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Albert Lea district planning for in-person learning for K-5, hybrid for 6-12

The Albert Lea school district is planning for in-person learning this fall for students in kindergarten through fifth grade and a hybrid approach for students in sixth through 12th grades based on guidance provided Thursday by state officials, Superintendent Mike Funk said. 

The state guidance from the Minnesota departments of education and health gives districts the flexibility to toggle between in-person learning, online learning or a hybrid model, depending on local COVID-19 case numbers per 10,000 over 14 days. No matter which option a district chooses, the plan allows students and teachers to choose remote learning.

Funk said he was pleased with the plan unveiled by the state Thursday that gives districts flexibility to choose based on local data. 

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“We’re a pretty big state, and the virus impacts different parts of the state in different ways,” he said. “I appreciate it’s a local decision based on hard data.” 

Republicans and some school officials had pressed Gov. Tim Walz to leave reopening plans up to individual districts, arguing that local administrators know best how to protect students.

State health and education officials last month asked school districts to prepare for three scenarios: in-person learning for all students, distance learning as in the spring, or a hybrid learning scenario with social distancing and capacity limits.

During the Thursday press conference, the state leaders asked districts to follow an equation based on case data, along with local public health input, in making their decisions. The model each district chooses could change based on increased or decreased cases in the community. 

Officials said as of Thursday, 181 districts across the state would meet the guidelines to have in-person learning for all students; 230 districts would meet guidelines for in-person learning for elementary students and hybrid learning for secondary students; 107 would meet guidelines for a hybrid approach for all students; seven would meet guidelines for hybrid learning for elementary students and distance learning for secondary students; and nine would meet guidelines for distance learning for all students. 

Funk said based on current data, Freeborn County is at a little over 11 cases per 10,000 over 14 days, which places it in the learning model for in-person learning for elementary students and hybrid learning, involving some in-person and some distance learning, for secondary students. He said data shows that children in kindergarten through fifth grades are not at as much risk for contracting COVID-19 and are not at as much risk for spreading the virus.

Under the state’s plan, all students, staff and other people present in school buildings or riding on school transportation vehicles will be required to wear a face covering. Funk acknowledged that while face masks will be difficult for some students to wear, staff will work with parents on an individual basis where this may be a concern. He said parents should not feel like they need to keep their child at home because their child struggles with keeping a mask on.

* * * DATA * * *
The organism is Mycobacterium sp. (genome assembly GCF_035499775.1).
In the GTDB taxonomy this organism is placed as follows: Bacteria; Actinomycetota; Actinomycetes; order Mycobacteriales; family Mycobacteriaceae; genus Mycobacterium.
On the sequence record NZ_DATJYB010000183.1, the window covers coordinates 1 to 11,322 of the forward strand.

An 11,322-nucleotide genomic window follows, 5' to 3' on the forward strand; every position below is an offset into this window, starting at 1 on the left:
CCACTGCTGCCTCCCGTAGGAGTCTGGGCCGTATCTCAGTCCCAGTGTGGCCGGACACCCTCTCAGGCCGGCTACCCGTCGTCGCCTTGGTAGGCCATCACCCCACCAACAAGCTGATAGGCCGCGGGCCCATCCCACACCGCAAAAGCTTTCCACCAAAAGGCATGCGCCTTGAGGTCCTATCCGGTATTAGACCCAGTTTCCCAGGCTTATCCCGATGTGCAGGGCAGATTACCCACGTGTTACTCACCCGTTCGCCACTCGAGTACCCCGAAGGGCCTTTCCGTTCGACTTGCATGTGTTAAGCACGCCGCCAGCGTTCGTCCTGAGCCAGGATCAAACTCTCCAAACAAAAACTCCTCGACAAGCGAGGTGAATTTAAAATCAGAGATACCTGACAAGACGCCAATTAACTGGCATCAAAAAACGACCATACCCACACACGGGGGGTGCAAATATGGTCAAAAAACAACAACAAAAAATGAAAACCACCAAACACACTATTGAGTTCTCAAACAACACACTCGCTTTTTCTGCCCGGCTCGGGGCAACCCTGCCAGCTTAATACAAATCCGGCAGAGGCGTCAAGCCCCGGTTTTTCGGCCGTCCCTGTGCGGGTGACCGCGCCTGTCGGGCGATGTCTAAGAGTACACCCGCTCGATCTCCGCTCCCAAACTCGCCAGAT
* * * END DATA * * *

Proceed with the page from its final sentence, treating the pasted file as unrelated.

He noted every teacher will receive a face shield and a mask, and some districts are providing shields  to others as well for safety. The state is providing a cloth face covering for every K-12 student and staff member and three disposable masks per student. 

“We’re going to try to do what we can to keep our kids safe,” he said. 

He said the full district administration will meet Friday about the plans, and a survey is expected to go out to families midday on Friday. The survey will ask families whether they want their student to go purely online for the first quarter or in-person. 

“Parts of our decision-making will be looking at the trend data, too,” he said. “I think it’s real important for people to know that the local conditions influence how we’re going to be in school.” 

He encouraged people to follow the health guidelines recommended, including social distancing and wearing masks. 

He said he is hopeful the district will not have to jump between models throughout the year and asked for people’s patience. 

“These are challenging times, and we appreciate the community’s flexibility in all of this,” he said. 

He will share the state guidance with the school board on Monday night, and he said he will be recommending to the board that the district adhere to the guidelines provided by the departments of education and health. 

He said his recommendation is still to start school as scheduled on Aug. 20, with sixth and eighth graders coming back on Aug. 19 for orientation. 

There is also discussion about having Friday be a distance learning day for the entire district to allow time for all of the buildings to be deep cleaned. 

Funk said he has heard a variety of responses from teachers about returning to school. While some cannot wait to get back, others are concerned. He noted staff will also be surveyed to see if they or a family member has an underlying health condition and might not be able to return to work. He said the plan is to utilize these staff as online instructors. 

District administration will also meet with union leadership to work through concerns they might have, and at the building level, building leaders will meet with principals to work through concerns. 

 

— The Associated Press contributed to this report.